As Mad Men’s Wild Ride Is Ending, Branding Remains Strong
Don Draper. Peggy Olson. Roger Sterling. Joan Holloway. Pete Campbell. For six and a half seasons, starting in 2007, these Mad Men character names have become members of the advertising community. The epicenter of that community is Manhattan, the city that both the show and the industry it simultaneously chronicles and parodies call home. So as we count down the last week before the second half of the final season begins on Sunday, April 5, AMC’s crack advertising team has a special treat for New Yorkers and those visiting The Big Apple. Literally, as Mad Men’s wild ride is coming to an end, the final shows are being advertised atop Manhattan’s yellow cabs – infamously wild rides in their own right. (The front end of the car pictured in this post can attest to thrill one may feel in the backseat as the cab driver makes his or her own rules of the road – whipping in and out of traffic with reckless abandon, defying physics, and somehow delivering the vast majority of passengers safe and sound to their requested destinations.)
“The Ride Is Almost Over,” says the headline in the show’s signature black and red Helvetica type. It’s a simple double entendre that viewers can easily imagine Draper penning. The graphic? The same hero (or, in this case, perhaps it should be called an anti-hero) visual that has dominated Mad Men campaigns since day one: an illustrated silhouette of the 60s ad man shot from behind. With cigarette in the shown hand, and glass of scotch whiskey most certainly in the other hand or somewhere nearby, this is the iconic look the brand has claimed and fiercely hung onto, regardless of season or plot twist or character change or even Draper’s move to the west coast.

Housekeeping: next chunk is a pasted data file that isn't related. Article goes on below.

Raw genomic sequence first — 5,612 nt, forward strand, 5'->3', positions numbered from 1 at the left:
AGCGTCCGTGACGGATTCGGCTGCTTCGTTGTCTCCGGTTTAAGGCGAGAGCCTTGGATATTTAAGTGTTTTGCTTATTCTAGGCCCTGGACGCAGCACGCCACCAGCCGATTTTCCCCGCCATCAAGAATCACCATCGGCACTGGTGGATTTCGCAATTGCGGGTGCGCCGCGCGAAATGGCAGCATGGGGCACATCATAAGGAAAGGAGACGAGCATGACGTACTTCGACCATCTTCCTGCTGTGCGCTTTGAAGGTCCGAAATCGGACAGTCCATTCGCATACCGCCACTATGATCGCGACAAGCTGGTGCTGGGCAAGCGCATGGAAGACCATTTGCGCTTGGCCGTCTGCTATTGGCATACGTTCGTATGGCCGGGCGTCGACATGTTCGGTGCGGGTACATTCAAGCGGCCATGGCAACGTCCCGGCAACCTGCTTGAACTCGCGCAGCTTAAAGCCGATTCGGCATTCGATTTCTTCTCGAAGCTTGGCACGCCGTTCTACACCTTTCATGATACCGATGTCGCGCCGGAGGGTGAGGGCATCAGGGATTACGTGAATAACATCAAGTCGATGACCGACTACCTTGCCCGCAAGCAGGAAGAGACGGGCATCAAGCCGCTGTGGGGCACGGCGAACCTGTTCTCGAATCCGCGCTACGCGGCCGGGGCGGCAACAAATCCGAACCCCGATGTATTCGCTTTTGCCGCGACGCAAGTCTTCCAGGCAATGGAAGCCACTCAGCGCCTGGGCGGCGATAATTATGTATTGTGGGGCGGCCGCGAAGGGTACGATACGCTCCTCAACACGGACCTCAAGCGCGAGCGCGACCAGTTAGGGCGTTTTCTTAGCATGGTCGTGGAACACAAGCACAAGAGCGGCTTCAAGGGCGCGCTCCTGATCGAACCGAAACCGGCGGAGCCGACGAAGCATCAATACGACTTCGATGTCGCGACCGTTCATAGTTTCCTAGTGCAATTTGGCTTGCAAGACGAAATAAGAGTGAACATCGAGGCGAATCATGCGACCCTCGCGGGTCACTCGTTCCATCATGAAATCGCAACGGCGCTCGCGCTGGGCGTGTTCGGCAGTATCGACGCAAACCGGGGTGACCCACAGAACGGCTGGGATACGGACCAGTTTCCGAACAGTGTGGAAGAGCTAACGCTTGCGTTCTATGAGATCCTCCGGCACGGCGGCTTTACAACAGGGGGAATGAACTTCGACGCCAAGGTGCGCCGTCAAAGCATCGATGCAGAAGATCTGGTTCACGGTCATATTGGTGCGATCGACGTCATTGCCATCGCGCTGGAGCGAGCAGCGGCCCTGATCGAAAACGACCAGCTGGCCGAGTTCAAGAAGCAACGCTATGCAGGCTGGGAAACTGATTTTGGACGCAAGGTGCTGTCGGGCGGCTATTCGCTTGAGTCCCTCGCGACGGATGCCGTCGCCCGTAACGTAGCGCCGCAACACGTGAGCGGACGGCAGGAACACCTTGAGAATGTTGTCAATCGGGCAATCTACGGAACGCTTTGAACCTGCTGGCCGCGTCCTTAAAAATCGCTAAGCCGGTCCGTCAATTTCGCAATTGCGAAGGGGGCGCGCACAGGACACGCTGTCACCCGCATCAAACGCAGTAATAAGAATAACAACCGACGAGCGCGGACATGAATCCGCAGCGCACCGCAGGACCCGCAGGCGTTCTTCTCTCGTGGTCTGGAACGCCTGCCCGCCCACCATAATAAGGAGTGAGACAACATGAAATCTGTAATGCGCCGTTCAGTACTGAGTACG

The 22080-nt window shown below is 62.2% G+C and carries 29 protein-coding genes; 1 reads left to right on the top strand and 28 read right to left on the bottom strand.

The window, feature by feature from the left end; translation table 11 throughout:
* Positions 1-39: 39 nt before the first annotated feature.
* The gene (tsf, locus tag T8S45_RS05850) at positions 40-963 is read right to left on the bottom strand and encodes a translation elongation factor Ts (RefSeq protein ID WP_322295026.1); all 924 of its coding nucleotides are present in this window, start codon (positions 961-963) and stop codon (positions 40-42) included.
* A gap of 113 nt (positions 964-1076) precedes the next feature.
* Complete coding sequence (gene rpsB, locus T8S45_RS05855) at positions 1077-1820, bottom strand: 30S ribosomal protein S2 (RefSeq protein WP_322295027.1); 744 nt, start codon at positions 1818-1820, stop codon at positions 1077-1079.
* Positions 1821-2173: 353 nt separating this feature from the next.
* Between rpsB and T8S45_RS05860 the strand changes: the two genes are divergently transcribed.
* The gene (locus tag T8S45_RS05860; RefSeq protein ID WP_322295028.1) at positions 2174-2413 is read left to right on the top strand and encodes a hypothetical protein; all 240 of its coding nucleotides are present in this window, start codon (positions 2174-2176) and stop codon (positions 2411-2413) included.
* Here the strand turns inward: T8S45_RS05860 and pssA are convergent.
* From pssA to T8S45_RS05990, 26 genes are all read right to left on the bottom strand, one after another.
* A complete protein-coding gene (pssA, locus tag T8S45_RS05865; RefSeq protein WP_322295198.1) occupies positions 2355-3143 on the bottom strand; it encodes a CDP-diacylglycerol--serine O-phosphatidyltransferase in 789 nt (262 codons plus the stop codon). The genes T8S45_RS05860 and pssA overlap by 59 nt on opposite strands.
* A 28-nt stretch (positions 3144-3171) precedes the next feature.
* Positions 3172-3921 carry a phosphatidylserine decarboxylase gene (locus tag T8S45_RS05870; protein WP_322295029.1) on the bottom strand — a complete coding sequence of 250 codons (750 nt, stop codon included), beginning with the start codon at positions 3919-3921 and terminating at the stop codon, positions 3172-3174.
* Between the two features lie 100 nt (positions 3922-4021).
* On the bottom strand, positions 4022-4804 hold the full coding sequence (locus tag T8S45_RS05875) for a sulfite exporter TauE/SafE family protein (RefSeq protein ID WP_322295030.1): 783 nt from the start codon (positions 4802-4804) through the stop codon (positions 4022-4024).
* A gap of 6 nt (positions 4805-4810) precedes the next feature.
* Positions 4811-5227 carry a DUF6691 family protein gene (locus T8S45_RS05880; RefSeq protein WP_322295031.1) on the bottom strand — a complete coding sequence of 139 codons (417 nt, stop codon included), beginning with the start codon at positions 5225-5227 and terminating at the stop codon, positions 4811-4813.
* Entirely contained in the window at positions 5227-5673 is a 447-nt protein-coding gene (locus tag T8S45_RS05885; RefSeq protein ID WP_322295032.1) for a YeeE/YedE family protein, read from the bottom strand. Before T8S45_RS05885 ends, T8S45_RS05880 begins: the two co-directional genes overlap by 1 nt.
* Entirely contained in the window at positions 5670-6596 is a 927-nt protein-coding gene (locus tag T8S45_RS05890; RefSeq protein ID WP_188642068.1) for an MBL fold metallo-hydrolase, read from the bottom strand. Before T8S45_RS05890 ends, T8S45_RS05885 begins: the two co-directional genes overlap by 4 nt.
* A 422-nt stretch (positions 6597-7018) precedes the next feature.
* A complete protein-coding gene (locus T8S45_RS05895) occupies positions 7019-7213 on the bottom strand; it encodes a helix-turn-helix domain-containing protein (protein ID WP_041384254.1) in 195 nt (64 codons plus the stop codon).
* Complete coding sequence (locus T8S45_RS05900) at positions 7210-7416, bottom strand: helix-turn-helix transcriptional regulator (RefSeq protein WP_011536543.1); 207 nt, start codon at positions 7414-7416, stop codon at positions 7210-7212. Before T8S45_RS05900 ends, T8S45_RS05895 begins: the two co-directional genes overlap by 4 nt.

There are lessons to be gained from Mad Men’s rock solid branding – lessons that would behoove even the most modern of today’s advertising and marketing professionals. These days, it seems that brands change their taglines as often individuals change their underwear. While there are many reasons for this, one of the most common is simply a changing of the guard. Unlike the times of yore, the era that Mad Men endeavors to capture, people no longer work for the same company “for life.” That constant change means there is a new face, with a new ego, at the brand helm far too frequently. The new Mr. or Ms. Brand Manager wants to make their mark, and that often starts with a new positioning, a new tagline, a new ad campaign, maybe even some new packaging. All of that “new new new” causes consumer confusion, and before the public has had a chance to absorb the messaging, the next Mr. or Ms. Brand Manager enters and the cycle repeats.
While there is value in ensuring that a brand remains current and connected, that value should not come at the expense of the brand continuity. Timeless brands such as BMW (“The Ultimate Driving Machine”) and Nike (“Just Do It”) have created some of the most breakthrough advertising campaigns in their fields without disrupting the core essence of what defines their brands and makes them so special. Over the past eight years, Mad Men has stayed true to its brand essence as well, which is one of the show’s great strengths. It’s also one of the reasons the show has remained so popular within the cynical community that it mocks.
The ride is almost over. However, thanks to steadfast branding that reflects the incredibly unique content of the show itself, the Mad Men brand will live on long after audiences discover how the show ends.
Note: This post originally ran in my Examiner.com column. Please follow me there as well: http://www.examiner.com/article/as-mad-men-s-wild-ride-is-ending-branding-remains-strong